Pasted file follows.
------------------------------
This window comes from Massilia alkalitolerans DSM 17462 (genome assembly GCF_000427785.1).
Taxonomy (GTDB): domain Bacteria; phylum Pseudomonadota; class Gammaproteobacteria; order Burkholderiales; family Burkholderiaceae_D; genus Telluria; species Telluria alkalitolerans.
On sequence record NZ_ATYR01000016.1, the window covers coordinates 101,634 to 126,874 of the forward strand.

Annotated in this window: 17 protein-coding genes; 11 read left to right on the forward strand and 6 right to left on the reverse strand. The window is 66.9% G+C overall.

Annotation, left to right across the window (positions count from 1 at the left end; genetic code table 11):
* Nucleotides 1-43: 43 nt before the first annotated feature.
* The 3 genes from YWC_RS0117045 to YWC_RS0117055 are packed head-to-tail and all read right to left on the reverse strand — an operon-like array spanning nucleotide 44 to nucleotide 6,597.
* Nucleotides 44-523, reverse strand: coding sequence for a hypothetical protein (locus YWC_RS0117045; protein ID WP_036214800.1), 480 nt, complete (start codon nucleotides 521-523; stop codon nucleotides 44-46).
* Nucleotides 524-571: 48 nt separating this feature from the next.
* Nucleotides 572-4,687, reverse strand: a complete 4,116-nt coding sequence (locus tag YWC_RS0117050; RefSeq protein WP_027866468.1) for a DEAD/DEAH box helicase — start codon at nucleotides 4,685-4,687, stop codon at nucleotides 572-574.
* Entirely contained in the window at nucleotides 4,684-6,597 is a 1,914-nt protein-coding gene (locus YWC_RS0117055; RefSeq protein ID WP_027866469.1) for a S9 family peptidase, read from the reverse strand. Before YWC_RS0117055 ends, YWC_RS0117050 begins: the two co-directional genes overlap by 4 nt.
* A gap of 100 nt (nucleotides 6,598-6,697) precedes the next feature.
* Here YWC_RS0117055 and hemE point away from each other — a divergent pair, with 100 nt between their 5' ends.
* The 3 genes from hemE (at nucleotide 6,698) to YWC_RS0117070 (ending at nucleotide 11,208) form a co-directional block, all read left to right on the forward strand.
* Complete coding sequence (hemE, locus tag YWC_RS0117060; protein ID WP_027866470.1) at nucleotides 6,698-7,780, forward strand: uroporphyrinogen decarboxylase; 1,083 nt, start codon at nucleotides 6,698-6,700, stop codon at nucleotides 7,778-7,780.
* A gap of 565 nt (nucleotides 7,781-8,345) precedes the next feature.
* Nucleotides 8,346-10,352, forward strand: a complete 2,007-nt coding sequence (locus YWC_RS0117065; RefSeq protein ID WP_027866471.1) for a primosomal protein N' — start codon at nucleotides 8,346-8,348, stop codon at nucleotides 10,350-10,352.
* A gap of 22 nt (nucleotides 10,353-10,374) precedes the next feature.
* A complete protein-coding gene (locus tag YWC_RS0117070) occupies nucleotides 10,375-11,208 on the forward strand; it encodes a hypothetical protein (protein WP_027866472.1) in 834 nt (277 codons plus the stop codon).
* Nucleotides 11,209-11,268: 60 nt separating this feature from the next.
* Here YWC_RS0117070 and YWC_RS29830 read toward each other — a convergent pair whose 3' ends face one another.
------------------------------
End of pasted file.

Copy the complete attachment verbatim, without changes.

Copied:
This window comes from Massilia alkalitolerans DSM 17462 (genome assembly GCF_000427785.1).
Taxonomy (GTDB): domain Bacteria; phylum Pseudomonadota; class Gammaproteobacteria; order Burkholderiales; family Burkholderiaceae_D; genus Telluria; species Telluria alkalitolerans.
On sequence record NZ_ATYR01000016.1, the window covers coordinates 101,634 to 126,874 of the forward strand.

Annotated in this window: 17 protein-coding genes; 11 read left to right on the forward strand and 6 right to left on the reverse strand. The window is 66.9% G+C overall.

Annotation, left to right across the window (positions count from 1 at the left end; genetic code table 11):
* Nucleotides 1-43: 43 nt before the first annotated feature.
* The 3 genes from YWC_RS0117045 to YWC_RS0117055 are packed head-to-tail and all read right to left on the reverse strand — an operon-like array spanning nucleotide 44 to nucleotide 6,597.
* Nucleotides 44-523, reverse strand: coding sequence for a hypothetical protein (locus YWC_RS0117045; protein ID WP_036214800.1), 480 nt, complete (start codon nucleotides 521-523; stop codon nucleotides 44-46).
* Nucleotides 524-571: 48 nt separating this feature from the next.
* Nucleotides 572-4,687, reverse strand: a complete 4,116-nt coding sequence (locus tag YWC_RS0117050; RefSeq protein WP_027866468.1) for a DEAD/DEAH box helicase — start codon at nucleotides 4,685-4,687, stop codon at nucleotides 572-574.
* Entirely contained in the window at nucleotides 4,684-6,597 is a 1,914-nt protein-coding gene (locus YWC_RS0117055; RefSeq protein ID WP_027866469.1) for a S9 family peptidase, read from the reverse strand. Before YWC_RS0117055 ends, YWC_RS0117050 begins: the two co-directional genes overlap by 4 nt.
* A gap of 100 nt (nucleotides 6,598-6,697) precedes the next feature.
* Here YWC_RS0117055 and hemE point away from each other — a divergent pair, with 100 nt between their 5' ends.
* The 3 genes from hemE (at nucleotide 6,698) to YWC_RS0117070 (ending at nucleotide 11,208) form a co-directional block, all read left to right on the forward strand.
* Complete coding sequence (hemE, locus tag YWC_RS0117060; protein ID WP_027866470.1) at nucleotides 6,698-7,780, forward strand: uroporphyrinogen decarboxylase; 1,083 nt, start codon at nucleotides 6,698-6,700, stop codon at nucleotides 7,778-7,780.
* A gap of 565 nt (nucleotides 7,781-8,345) precedes the next feature.
* Nucleotides 8,346-10,352, forward strand: a complete 2,007-nt coding sequence (locus YWC_RS0117065; RefSeq protein ID WP_027866471.1) for a primosomal protein N' — start codon at nucleotides 8,346-8,348, stop codon at nucleotides 10,350-10,352.
* A gap of 22 nt (nucleotides 10,353-10,374) precedes the next feature.
* A complete protein-coding gene (locus tag YWC_RS0117070) occupies nucleotides 10,375-11,208 on the forward strand; it encodes a hypothetical protein (protein WP_027866472.1) in 834 nt (277 codons plus the stop codon).
* Nucleotides 11,209-11,268: 60 nt separating this feature from the next.
* Here YWC_RS0117070 and YWC_RS29830 read toward each other — a convergent pair whose 3' ends face one another.